Is the majority always right? I ask because a friend recently commented that they feel their freedom of thought and expression is being whittled away — here and now, in the U.K., traditionally the home of phlegmatic tolerance. When I questioned whether their thoughts could be determined by others, I was given short shrift. When society creates a climate of opinion regarded as acceptable or right, it is difficult not to be influenced by it. A totalitarian regime such as existed in Soviet Russia or Nazi Germany can survive only insofar as it maintains a hold on people’s thinking. The same has often been alleged of Catholicism. At present, said my friend, public broadcasts, online news sites and social media were all tending in one direction on such varied topics as gender identity, equality, and climate change; and it was claimed that the majority of the population supported such views. Therefore, no form of dissent was to be expressed without running the risk of legal challenges and we, as a monastery of nuns, should beware lest we fall foul of the kind of legislation that would inevitably come to pass.
I think my friend may have been on to something. We have had a few vocation enquiries from transgender candidates, and although I have tried to explain the Church’s position as kindly and clearly as I can, some have responded badly and angrily, even threatening to take legal action against us. Thankfully, none has — yet. The Church’s defence of the unborn and her opposition to euthanasia are well-known, but her freedom to act in support of her beliefs is increasingly questioned and sometimes circumscribed by, among others, student unions and pressure groups. How long will it be before there is yet another challenge to her teaching on priestly ordination or marriage? Whether one agrees with the Church’s teaching or not (and let’s be honest, a lot of Catholics themselves dissent from various elements), there are centuries of prayer and reflection as well as lived experience behind what is taught. In other words, Catholics have as much right to their views as anyone else. What we believe has been thought about just as carefully as the beliefs of those who believe otherwise.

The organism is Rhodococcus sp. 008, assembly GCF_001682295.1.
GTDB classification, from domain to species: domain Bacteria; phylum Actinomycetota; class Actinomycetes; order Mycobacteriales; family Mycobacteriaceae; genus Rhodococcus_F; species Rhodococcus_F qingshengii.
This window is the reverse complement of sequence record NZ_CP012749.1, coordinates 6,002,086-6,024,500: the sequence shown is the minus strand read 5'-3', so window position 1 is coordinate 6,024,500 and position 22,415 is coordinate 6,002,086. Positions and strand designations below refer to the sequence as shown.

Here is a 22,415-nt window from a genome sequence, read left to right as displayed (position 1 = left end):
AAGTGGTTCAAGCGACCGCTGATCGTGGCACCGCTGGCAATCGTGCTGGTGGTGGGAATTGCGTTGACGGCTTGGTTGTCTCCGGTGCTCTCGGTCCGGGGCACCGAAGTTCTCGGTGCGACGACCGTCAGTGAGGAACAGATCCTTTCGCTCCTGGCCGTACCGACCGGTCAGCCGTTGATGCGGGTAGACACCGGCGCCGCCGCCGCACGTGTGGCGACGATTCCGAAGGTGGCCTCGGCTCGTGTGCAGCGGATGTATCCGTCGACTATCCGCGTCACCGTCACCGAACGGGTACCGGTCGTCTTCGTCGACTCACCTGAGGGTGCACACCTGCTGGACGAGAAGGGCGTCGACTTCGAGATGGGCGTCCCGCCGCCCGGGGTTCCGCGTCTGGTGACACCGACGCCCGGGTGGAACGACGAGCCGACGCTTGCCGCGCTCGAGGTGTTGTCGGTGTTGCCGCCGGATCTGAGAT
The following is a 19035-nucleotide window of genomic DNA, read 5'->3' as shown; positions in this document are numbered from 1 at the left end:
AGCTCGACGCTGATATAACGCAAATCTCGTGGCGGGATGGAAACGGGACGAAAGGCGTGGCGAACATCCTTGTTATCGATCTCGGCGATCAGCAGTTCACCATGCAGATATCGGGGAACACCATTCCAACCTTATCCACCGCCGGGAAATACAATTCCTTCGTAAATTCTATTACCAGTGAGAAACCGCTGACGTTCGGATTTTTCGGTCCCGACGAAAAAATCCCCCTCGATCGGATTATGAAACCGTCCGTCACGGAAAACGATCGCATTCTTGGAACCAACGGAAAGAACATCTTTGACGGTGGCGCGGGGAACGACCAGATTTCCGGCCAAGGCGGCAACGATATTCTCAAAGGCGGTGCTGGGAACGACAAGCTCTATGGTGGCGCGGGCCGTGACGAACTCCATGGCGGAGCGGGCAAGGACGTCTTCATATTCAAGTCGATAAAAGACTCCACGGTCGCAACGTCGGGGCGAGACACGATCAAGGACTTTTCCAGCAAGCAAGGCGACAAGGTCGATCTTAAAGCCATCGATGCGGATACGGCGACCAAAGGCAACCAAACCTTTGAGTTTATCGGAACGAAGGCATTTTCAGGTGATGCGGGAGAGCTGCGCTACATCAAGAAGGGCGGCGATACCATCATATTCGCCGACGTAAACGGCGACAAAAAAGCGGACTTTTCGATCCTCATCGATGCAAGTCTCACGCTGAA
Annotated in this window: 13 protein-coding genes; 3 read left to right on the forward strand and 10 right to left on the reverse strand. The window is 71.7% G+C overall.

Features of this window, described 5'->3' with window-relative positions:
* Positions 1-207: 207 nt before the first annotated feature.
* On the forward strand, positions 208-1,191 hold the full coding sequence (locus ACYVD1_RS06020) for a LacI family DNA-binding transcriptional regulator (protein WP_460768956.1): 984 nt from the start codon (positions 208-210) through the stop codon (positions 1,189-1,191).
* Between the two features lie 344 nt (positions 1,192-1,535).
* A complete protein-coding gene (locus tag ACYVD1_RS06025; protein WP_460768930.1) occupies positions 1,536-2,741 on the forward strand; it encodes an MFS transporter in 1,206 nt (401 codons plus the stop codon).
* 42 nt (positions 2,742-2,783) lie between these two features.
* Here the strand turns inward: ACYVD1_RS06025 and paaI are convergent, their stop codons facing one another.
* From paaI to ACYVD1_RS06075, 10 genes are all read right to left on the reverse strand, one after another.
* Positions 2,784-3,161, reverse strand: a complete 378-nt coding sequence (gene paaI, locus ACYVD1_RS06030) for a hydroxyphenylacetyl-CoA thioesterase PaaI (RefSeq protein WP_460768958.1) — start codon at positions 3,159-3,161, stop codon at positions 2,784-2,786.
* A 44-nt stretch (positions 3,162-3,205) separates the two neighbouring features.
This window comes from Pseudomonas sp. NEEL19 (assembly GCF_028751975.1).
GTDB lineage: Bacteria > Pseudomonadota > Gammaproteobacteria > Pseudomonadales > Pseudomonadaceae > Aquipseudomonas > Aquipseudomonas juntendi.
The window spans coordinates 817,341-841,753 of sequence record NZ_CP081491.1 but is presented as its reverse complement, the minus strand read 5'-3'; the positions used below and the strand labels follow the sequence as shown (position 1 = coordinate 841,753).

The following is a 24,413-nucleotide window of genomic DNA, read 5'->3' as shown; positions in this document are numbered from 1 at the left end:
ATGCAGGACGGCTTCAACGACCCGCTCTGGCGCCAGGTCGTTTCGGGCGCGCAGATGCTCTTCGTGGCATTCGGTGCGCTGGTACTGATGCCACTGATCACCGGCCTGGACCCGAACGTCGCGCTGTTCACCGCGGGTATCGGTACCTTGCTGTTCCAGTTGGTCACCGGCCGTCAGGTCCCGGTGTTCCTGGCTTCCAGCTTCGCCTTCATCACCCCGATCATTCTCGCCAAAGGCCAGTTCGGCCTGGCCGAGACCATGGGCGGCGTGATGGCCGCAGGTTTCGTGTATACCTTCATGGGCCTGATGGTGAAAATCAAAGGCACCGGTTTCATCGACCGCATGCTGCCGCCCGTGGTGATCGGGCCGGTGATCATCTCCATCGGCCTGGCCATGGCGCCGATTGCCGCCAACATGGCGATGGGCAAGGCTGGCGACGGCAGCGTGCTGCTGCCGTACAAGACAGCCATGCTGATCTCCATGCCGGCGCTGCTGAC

Of course, a difficulty comes when people argue that the Church is imposing her views on others. Often the argument can be turned on its head, that others are imposing their views on the Church, but not always. That is where my opening question becomes urgent. Is the majority always right? How do we differentiate between opinions and attitudes that may be fashionable but have no substance to them, and those that are genuinely of the Holy Spirit, a challenge to the Church that we must address? We talk of the Gamaliel principle, but even in my lifetime the intellectual and moral landscape of Britain has changed utterly. In my family, for example, my parents’ generation, by and large, did not divorce and spoke about family members who did in embarrassed tones; among my own generation, it has become almost commonplace, as has the practice of not marrying at all.
Readers of this post will have their own views and I invite you to share them, but please remember, no ad hominem attacks, and no rants — even if, in that last particular, I don’t necessarily follow my own rule.